A commitment to academic integrity is at the heart of Saint Xavier's mission as an intellectual community, dedicated, in the words of the University Philosophy Statement, to the examination of fundamental questions of human concern, respectful dialogue in the context of diverse points of view and experience, as well as the search for truth and justice. For faculty and students alike, the scholarly enterprise requires clear and rigorous argument, acknowledging the sources of our ideas, the quality of the evidence that supports them and taking responsibility for the errors we have made.
The efforts of students to cultivate these academic skills and intellectual virtues in turn requires formative evaluation, accurately and justly assessing student progress. In order to achieve this, instructors must be certain that students' work is their own and that all records of accomplishment are authentic and reliable. In this context, when students misrepresent their knowledge or abilities, they are more than simply breaking the rules of academic conduct. Such behavior undermines not only the student's own academic progress, but the integrity of academic evaluation itself. For that reason, it may result in failure for the assignment, failure for the course, suspension from the University or permanent dismissal from the University.
The principles of academic integrity should govern all forms of academic work, from the content of papers, projects and presentations to one's conduct before and during examinations. These principles -- and thus the very possibility of honest evaluation -- can be jeopardized by a number of actions, including but not limited to:
- Cheating on an examination, including but not limited to, using cheat sheets or unauthorized materials, copying from peers or obtaining copies of tests through unauthorized means;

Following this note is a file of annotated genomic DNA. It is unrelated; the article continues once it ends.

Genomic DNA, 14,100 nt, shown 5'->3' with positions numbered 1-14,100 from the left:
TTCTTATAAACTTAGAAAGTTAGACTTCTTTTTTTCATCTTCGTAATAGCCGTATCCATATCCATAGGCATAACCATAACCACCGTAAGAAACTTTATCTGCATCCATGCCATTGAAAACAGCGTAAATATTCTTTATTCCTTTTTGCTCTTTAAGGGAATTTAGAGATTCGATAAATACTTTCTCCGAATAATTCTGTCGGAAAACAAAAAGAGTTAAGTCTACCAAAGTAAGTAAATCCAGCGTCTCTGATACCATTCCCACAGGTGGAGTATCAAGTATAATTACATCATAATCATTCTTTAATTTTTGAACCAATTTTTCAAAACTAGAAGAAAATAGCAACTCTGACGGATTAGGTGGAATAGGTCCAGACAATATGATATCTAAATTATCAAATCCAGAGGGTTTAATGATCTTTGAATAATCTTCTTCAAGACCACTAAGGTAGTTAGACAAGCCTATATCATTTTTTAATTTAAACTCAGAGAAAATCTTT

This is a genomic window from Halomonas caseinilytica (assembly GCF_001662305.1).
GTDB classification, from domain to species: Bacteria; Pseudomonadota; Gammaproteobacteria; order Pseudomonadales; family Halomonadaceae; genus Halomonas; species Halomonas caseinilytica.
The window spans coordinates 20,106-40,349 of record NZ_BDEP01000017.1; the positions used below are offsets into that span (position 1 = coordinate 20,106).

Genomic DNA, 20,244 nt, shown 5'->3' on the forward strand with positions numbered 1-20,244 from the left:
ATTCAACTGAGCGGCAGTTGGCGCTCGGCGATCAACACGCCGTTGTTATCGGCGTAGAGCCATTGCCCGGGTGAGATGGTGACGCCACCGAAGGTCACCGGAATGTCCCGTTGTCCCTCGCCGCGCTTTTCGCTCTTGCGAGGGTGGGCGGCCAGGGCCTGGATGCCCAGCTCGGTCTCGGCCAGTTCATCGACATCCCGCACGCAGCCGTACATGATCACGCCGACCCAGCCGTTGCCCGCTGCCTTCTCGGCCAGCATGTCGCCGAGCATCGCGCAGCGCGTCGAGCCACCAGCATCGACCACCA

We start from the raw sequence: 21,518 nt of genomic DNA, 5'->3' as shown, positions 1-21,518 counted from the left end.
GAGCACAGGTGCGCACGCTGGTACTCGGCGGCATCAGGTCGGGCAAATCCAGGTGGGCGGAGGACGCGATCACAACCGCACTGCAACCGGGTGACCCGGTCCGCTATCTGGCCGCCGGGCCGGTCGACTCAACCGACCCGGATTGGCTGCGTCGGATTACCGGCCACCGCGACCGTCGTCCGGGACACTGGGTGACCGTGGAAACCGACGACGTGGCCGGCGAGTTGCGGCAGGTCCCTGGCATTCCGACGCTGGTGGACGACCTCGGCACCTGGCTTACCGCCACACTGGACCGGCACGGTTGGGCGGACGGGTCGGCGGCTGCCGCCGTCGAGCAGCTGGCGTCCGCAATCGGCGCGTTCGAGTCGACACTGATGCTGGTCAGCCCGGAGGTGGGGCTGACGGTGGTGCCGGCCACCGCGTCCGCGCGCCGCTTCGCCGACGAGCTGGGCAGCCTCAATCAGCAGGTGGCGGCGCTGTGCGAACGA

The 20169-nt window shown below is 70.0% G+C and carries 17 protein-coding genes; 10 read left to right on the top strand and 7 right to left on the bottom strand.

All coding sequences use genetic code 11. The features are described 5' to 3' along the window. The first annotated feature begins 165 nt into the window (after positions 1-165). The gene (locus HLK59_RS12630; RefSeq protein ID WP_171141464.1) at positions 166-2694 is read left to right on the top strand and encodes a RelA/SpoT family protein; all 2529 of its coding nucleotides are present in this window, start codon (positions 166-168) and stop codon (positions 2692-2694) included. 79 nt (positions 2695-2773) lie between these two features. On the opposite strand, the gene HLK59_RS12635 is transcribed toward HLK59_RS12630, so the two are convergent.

- Unauthorized collaboration with one's peers on assignments, exams, projects or presentations;
- Plagiarizing, which may include:
- copying phrases or sentences word for word from a source without enclosing the copied words in quotation marks and indicating the actual source;
- changing the wording of a source slightly, but still incorporating all the ideas of the source without indicating the source;
- altering the wording significantly but still incorporating the main ideas from other sources without indicating, through standard forms of documentation, which sources have been used, thereby implying that the ideas are one's own;
- Unacknowledged and unauthorized resubmission of work completed in other courses;
- Using unauthorized or falsified instruments of identification with the intent of academic fraud; supplying false academic records (transcripts, grade reports, etc.) to any official of the University; forging, altering or making unauthorized use of University records or documents;
- Hindering one's peers by removing, misplacing or defacing library or other instructional materials.
Faculty and administrators who discover such violations should compile evidence sufficient to document the incident and may impose penalties appropriate to their purview. When the offense and proposed penalty entail suspension or dismissal from the University, the violation must be addressed in consultation with the appropriate dean and the provost.
Students who believe they have been wrongly accused and penalized may initiate a Course Grade Grievance, as described in the Course Grade Grievance Procedure.